Coincidence? No. The reason Houston is better? Also no. There are plenty of other metrics that show that pretty clearly, including those pesky standings. The best team has the best record, as it did in the last three seasons (exempting, of course, that troublesome June in 2016), so live with it. 
Can this change? Yes. It’s March 21, and lots of things can happen to any team, most of them bad. But the difference is this – Houston needs as few of those things to happen as possible, and the Warriors need several of them. That hasn’t been true before. One-seeds have won eight of the last 10 titles for a reason, and the Warriors have been inspirational frontrunners.
But now they have to punch uphill, and they can’t even start punching until their injury list shortens to a manageable – oh, let’s say five; don’t want to peak too soon.
And then let’s see how long it takes for them to get up to speed, both physically and as a unit. It is not inconceivable that they could run out of time before they run out of problems.
The point is, Houston is showing just how hard this is going to be for the Warriors, and if Golden State does win anyway, it will be their best championship because it will be the hardest. Not their most fun, mind you, but legacies are built on degree of difficulty.
Anyway, they no longer have a choice. They’re coming off the pace, or they’re not arriving at all.

Four things we learned while Steph Curry dealt with fourth ankle injury

Four things we learned while Steph Curry dealt with fourth ankle injury

UPDATE (2:40pm PT on Tuessday): Steph Curry has been cleared for full team practices with the goal of playing this week, the Warriors announced.


The Warriors’ usual late-spring sprint toward the postseason, already slowed to a limp, deteriorated into a forlorn crawl Monday night in San Antonio as they were losing for the fourth time in six games.

Draymond Green, the only “healthy” member of the team’s All-Star quartet, left the game in the second quarter with a pelvic contusion and did not return.

Though Green said after this 89-75 loss to the Spurs that he doesn’t consider this a serious injury, it’s abundantly clear reinforcements can’t arrive soon enough.

Stephen Curry, a profoundly superior reinforcement, may return as soon as Friday.

Curry’s tender right ankle is scheduled to be reevaluated Tuesday, after which the Warriors will establish a timeline for his return. He could, according to team and league sources, be back in the lineup Friday night when the Atlanta Hawks visit Oracle Arena.

That would provide a massive injection of talent for the Warriors, who lost of three games during a four-day stretch in which they were forced to rely heavily on reserves and role players.

“We’re already shorthanded and then we lose another All-Star, the glue to our team, Draymond, at halftime,” said Quinn Cook, who in scoring 73 points over the past three games did an admirable job of trying of producing Curry-like numbers.

As good as Cook was on Monday, scoring 20 points, it’s a bit much to ask Cook to lead the Warriors past a San Antonio team fighting to extend its 20-year streak of consecutive playoff appearances.

The Warriors are built around their four All-Stars -- Kevin Durant, Klay Thompson, Curry and Green. They usually can withstand the loss of one, and they can often are OK missing two. But when it’s three, and possibly four, the defending champs are a home without a foundation.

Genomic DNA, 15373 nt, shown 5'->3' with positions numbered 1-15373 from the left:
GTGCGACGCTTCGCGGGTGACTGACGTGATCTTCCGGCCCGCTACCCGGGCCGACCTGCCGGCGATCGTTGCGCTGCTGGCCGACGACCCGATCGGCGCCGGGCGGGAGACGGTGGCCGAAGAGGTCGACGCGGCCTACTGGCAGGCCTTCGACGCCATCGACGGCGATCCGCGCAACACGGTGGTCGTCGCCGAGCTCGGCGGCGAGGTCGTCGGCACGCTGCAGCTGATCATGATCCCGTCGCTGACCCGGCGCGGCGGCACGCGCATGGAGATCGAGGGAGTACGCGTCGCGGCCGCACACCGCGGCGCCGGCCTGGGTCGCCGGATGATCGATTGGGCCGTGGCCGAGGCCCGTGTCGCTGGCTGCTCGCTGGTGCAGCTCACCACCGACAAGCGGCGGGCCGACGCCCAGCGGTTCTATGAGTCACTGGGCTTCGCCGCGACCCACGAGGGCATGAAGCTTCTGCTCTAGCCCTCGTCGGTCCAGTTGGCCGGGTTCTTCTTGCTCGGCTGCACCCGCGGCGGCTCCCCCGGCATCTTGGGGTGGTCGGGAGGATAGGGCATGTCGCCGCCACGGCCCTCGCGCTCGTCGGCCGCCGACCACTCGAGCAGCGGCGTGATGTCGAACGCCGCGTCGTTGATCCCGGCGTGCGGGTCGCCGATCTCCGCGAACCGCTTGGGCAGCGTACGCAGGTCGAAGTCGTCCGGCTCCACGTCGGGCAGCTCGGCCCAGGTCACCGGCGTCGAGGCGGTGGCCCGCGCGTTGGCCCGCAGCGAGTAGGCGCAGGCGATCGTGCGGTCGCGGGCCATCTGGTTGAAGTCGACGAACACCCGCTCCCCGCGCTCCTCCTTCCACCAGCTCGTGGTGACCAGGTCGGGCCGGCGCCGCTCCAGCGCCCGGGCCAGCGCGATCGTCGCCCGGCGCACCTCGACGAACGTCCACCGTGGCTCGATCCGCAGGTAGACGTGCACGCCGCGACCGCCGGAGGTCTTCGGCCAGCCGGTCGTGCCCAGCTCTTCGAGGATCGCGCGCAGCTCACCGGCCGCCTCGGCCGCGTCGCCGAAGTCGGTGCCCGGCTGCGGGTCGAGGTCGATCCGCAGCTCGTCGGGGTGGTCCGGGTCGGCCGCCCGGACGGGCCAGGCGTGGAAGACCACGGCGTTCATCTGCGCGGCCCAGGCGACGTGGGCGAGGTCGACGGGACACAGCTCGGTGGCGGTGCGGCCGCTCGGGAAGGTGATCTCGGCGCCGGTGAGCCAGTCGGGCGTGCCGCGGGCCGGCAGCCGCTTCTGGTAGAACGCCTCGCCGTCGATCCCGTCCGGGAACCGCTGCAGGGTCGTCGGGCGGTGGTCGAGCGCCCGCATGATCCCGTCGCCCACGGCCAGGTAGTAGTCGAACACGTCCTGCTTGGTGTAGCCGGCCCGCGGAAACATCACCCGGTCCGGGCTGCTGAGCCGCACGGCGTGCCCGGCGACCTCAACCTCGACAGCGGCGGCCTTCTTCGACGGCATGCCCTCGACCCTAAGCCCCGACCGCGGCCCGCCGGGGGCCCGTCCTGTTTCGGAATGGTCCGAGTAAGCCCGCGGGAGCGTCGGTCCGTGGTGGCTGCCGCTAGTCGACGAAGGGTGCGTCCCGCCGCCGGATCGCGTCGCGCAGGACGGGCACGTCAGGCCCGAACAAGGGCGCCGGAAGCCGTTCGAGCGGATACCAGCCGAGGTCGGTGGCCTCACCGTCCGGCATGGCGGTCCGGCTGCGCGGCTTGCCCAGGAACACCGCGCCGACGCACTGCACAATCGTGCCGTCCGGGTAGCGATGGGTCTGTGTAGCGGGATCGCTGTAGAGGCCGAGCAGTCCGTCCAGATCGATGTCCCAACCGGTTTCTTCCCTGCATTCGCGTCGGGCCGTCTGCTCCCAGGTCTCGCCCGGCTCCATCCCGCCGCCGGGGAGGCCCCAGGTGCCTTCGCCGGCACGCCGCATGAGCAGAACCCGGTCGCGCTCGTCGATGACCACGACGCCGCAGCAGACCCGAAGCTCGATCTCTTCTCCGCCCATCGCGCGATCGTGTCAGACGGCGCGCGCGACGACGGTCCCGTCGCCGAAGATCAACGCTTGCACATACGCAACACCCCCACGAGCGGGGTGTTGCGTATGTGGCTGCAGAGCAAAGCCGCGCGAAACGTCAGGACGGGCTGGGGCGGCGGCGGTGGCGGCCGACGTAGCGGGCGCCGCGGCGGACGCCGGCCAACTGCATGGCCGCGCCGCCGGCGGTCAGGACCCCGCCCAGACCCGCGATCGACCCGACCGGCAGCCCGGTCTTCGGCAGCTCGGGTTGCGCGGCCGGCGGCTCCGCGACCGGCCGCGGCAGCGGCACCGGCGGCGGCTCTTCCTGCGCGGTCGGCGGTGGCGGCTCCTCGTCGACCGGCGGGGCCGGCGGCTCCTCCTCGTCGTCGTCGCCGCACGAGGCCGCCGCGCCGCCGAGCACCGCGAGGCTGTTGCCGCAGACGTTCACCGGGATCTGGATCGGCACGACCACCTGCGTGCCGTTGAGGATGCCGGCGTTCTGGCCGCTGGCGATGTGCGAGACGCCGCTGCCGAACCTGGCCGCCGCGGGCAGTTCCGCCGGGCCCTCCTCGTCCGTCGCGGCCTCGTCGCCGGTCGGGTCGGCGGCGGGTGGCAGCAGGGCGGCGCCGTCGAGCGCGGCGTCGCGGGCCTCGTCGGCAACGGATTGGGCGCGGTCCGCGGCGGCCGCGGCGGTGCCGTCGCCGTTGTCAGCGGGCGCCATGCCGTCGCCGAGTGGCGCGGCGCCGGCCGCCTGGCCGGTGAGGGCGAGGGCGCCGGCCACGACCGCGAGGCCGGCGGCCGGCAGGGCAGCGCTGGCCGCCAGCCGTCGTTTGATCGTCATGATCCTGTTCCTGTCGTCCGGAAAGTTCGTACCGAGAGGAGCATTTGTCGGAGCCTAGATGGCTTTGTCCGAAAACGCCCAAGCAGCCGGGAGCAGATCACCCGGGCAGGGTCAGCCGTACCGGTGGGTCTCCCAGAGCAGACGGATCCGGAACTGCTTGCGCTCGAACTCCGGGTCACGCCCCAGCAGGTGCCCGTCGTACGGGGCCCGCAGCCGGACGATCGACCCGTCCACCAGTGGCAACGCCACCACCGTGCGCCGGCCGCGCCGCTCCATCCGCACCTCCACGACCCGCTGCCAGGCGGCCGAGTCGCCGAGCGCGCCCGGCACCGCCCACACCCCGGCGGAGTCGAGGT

As the Warriors were losing four of six games, and two of the last three, we have learned four things:

1) Cook is an NBA keeper.

The point guard from Duke, who turns 25 on Friday, has proved not only that he belongs in the league but also that he can survive in the rotation of a championship contender. He’s considerably more effective than Pat McCaw. Even if everybody were healthy, it would be hard, maybe foolish, to deny Cook minutes.

2) Kevon Looney continues to smooth the rough edges of his game.

The Warriors opened the season uncertain what they could expect from a forward that has undergone surgery on both hips. Month after month, though, he has done most everything they could have asked. He operates well in their switching defense, is effective in traffic and now he’s blocking shots and raining jumpers. At this rate, the Warriors would be delighted to have him back next season.

3) David West and Jordan Bell are in search of rhythm.

West was reliably excellent, at both ends, prior to missing five games with a cyst on his right arm. Since returning last Friday, there have been visible signs of rust. He’ll be OK in time, but at 37 likely needs another game or two to rediscover his touch.

Bell missed 14 games with a left ankle sprain, returned briefly, sustained a sprain of his right ankle and missed three more games. In the three games since his return, he has yet to look comfortable. It’s not just rust; it’s also the team around him. He’s at his best when supporting the stars. It may take him a while before he shines again.

4) Postseason minutes may be scarce for Nick Young

The Warriors hired Young to score while not embarrassing himself on defense and he has had good moments on both ends. But his inconsistency -- partly attributed to unspectacular conditioning -- grates on coaches and sometimes teammates. As much as he wants to enjoy the postseason, he’s playing his way toward an insignificant role unless injuries dictate otherwise.